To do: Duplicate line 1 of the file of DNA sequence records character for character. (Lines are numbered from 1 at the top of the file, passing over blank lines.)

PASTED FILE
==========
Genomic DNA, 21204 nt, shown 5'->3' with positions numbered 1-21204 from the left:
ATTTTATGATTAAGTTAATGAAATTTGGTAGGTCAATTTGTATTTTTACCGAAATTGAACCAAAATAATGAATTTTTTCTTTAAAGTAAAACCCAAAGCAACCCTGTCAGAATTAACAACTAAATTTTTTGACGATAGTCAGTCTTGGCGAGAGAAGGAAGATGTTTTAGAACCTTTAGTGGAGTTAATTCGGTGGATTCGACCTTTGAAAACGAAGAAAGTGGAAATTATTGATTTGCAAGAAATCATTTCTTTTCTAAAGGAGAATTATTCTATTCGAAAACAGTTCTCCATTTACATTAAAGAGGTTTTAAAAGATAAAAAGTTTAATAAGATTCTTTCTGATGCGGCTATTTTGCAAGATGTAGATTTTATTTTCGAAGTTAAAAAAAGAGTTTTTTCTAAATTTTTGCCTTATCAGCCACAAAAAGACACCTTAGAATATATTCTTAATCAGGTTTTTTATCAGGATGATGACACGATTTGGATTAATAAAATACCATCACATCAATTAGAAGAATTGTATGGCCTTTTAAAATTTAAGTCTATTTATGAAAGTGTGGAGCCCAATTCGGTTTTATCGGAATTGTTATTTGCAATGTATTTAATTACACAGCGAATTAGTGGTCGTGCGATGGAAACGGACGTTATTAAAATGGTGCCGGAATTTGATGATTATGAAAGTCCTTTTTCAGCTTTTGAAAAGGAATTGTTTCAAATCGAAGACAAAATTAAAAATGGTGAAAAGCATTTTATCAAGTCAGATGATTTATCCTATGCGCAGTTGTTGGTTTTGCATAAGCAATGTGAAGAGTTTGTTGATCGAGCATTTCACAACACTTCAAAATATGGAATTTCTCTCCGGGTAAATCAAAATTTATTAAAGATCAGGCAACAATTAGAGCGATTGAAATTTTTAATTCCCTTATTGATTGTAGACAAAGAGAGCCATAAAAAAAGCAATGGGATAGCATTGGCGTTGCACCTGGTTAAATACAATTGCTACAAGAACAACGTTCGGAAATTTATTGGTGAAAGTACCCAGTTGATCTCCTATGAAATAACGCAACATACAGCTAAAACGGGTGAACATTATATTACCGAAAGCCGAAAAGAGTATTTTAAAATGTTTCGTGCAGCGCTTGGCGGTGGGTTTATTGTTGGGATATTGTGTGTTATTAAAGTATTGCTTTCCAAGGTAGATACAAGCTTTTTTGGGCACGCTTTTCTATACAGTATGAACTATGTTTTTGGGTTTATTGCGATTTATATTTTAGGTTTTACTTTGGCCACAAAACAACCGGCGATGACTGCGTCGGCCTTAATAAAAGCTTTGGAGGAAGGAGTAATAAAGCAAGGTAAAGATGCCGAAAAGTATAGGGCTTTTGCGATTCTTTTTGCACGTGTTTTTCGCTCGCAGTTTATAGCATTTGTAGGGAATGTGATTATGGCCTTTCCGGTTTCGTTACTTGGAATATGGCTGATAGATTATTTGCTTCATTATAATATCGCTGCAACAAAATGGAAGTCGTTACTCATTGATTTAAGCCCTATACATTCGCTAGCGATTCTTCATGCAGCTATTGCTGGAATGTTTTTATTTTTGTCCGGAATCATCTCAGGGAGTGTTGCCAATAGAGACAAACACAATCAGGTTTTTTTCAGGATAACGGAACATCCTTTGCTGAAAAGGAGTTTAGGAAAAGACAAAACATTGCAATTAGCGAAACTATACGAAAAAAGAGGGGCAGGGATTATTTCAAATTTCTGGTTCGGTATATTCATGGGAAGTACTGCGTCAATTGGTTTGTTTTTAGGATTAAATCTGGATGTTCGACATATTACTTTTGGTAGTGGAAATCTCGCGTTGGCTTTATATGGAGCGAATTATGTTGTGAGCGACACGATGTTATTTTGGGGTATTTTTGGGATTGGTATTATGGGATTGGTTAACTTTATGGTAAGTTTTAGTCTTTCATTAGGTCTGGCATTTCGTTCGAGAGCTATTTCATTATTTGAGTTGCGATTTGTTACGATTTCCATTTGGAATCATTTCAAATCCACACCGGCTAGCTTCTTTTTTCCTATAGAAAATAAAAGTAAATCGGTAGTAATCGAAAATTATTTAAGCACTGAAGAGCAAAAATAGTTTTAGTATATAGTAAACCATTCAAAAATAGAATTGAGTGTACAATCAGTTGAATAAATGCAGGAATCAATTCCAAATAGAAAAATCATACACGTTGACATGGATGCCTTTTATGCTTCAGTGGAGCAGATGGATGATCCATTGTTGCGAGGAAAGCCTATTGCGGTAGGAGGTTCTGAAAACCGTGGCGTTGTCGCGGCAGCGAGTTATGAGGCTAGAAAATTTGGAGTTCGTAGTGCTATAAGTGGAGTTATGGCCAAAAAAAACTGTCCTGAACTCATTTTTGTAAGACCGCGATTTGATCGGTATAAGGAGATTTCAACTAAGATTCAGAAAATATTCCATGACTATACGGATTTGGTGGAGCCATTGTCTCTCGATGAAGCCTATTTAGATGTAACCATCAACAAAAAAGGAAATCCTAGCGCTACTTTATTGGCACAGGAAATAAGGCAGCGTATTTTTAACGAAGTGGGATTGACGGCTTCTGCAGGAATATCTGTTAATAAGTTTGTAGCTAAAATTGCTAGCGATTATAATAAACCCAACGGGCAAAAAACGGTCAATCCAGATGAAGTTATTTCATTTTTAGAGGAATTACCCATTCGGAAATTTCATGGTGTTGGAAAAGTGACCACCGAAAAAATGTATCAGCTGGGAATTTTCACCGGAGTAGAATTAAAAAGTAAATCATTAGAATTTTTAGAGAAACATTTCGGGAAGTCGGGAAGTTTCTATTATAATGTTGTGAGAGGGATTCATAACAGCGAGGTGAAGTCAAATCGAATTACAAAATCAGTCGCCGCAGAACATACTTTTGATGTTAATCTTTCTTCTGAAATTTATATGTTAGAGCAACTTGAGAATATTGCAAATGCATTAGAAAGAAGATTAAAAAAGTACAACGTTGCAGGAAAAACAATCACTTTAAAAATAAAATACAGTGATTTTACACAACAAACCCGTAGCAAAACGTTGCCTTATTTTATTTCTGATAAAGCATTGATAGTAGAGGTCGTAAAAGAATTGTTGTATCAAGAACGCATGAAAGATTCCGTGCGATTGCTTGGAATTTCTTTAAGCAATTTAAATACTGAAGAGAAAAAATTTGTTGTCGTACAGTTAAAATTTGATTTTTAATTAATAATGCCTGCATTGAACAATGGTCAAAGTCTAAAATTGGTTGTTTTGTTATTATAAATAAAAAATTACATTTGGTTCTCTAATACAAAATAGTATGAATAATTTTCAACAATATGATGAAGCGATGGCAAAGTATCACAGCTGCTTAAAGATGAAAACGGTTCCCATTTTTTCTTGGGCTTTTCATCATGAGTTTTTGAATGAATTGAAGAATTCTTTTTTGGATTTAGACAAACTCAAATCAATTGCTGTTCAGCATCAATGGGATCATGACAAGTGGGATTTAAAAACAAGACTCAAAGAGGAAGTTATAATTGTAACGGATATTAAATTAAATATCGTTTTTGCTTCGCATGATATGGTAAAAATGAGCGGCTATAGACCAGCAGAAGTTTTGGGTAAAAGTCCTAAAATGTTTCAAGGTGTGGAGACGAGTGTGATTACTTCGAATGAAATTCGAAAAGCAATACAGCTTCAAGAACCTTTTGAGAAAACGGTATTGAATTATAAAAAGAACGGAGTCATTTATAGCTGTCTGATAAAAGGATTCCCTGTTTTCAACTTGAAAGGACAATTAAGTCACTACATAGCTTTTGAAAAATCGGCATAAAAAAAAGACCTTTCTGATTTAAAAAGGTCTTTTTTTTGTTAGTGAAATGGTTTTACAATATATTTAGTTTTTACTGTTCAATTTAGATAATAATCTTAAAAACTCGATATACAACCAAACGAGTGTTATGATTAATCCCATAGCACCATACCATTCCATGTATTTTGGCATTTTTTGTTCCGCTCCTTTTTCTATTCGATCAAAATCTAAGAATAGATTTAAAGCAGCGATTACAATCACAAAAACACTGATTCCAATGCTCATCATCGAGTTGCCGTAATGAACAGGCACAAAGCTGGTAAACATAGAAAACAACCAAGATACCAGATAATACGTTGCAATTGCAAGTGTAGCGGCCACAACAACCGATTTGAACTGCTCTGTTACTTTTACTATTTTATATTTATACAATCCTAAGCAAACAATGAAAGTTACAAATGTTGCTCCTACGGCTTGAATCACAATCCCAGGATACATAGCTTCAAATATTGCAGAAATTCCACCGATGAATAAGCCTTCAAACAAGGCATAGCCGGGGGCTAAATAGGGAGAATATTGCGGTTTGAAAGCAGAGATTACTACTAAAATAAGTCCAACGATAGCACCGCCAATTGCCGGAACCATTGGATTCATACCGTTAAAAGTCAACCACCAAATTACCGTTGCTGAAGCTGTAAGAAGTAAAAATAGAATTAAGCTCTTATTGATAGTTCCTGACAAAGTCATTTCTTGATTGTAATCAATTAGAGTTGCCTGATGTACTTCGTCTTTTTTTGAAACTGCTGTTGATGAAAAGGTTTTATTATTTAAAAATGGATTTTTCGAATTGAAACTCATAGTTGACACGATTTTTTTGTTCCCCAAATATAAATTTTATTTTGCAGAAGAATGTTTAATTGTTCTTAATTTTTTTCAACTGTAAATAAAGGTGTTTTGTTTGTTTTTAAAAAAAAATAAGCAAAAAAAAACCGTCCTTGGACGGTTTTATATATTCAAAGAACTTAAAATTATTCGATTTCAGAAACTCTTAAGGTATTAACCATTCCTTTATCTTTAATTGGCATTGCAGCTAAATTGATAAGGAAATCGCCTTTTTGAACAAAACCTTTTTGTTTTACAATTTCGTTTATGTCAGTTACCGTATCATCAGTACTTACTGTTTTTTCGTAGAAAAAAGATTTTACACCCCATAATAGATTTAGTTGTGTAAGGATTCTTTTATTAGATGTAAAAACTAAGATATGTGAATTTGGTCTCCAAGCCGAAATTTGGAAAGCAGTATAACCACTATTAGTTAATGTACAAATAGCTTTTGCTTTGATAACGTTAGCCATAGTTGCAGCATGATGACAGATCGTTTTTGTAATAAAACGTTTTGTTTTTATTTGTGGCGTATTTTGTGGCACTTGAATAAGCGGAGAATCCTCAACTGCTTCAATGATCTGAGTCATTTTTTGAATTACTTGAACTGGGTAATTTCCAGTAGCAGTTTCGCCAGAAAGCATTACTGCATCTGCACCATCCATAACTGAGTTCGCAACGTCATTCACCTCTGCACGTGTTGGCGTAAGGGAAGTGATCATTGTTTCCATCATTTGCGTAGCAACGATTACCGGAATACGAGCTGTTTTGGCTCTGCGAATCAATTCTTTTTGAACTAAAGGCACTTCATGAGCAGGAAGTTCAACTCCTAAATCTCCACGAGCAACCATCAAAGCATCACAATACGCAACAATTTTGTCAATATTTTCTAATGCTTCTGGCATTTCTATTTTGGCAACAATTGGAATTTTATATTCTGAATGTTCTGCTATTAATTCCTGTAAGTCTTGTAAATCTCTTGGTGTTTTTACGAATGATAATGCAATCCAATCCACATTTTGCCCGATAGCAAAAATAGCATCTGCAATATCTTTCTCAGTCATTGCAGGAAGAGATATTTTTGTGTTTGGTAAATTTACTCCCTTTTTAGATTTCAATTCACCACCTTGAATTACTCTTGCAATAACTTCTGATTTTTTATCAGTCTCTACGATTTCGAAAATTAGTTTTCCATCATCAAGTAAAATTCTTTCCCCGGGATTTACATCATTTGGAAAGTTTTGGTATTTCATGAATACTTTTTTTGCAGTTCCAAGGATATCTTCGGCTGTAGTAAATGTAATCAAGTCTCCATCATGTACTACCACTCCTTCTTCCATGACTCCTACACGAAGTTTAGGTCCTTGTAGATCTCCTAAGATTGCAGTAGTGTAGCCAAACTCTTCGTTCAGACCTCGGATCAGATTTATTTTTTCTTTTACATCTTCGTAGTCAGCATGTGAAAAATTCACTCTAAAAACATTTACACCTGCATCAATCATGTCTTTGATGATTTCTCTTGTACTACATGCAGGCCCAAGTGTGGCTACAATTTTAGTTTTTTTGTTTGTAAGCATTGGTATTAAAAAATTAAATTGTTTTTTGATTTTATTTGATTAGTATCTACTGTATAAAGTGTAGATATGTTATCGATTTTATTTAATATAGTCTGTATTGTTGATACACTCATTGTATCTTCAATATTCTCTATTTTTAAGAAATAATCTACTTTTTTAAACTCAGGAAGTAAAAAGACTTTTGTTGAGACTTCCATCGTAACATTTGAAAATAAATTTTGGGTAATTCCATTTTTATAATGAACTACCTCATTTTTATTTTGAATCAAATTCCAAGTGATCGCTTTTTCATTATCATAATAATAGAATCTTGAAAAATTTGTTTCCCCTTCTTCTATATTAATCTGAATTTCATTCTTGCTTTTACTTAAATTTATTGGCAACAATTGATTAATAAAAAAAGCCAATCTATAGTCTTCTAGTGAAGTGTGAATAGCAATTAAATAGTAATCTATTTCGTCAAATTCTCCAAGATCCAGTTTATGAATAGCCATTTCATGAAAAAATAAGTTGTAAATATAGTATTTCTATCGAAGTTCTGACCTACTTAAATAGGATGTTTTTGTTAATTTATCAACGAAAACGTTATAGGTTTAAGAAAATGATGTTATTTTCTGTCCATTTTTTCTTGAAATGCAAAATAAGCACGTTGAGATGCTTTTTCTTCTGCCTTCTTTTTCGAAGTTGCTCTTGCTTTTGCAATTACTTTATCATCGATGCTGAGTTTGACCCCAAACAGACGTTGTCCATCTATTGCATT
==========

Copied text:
Genomic DNA, 21204 nt, shown 5'->3' with positions numbered 1-21204 from the left: